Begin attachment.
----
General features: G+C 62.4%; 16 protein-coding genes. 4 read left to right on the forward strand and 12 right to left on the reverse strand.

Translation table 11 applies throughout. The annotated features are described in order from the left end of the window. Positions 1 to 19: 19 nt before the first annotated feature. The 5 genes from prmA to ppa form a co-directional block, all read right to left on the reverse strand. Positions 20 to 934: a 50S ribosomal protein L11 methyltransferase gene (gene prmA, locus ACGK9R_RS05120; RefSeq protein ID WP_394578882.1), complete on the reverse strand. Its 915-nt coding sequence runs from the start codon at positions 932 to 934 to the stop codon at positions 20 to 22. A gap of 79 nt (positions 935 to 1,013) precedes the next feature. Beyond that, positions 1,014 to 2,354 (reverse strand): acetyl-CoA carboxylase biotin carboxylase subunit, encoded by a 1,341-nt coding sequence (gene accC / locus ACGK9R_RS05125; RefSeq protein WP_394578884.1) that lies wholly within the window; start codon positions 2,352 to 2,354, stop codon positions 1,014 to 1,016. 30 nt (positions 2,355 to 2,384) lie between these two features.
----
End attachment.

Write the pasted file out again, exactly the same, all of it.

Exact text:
General features: G+C 62.4%; 16 protein-coding genes. 4 read left to right on the forward strand and 12 right to left on the reverse strand.

Translation table 11 applies throughout. The annotated features are described in order from the left end of the window. Positions 1 to 19: 19 nt before the first annotated feature. The 5 genes from prmA to ppa form a co-directional block, all read right to left on the reverse strand. Positions 20 to 934: a 50S ribosomal protein L11 methyltransferase gene (gene prmA, locus ACGK9R_RS05120; RefSeq protein ID WP_394578882.1), complete on the reverse strand. Its 915-nt coding sequence runs from the start codon at positions 932 to 934 to the stop codon at positions 20 to 22. A gap of 79 nt (positions 935 to 1,013) precedes the next feature. Beyond that, positions 1,014 to 2,354 (reverse strand): acetyl-CoA carboxylase biotin carboxylase subunit, encoded by a 1,341-nt coding sequence (gene accC / locus ACGK9R_RS05125; RefSeq protein WP_394578884.1) that lies wholly within the window; start codon positions 2,352 to 2,354, stop codon positions 1,014 to 1,016. 30 nt (positions 2,355 to 2,384) lie between these two features.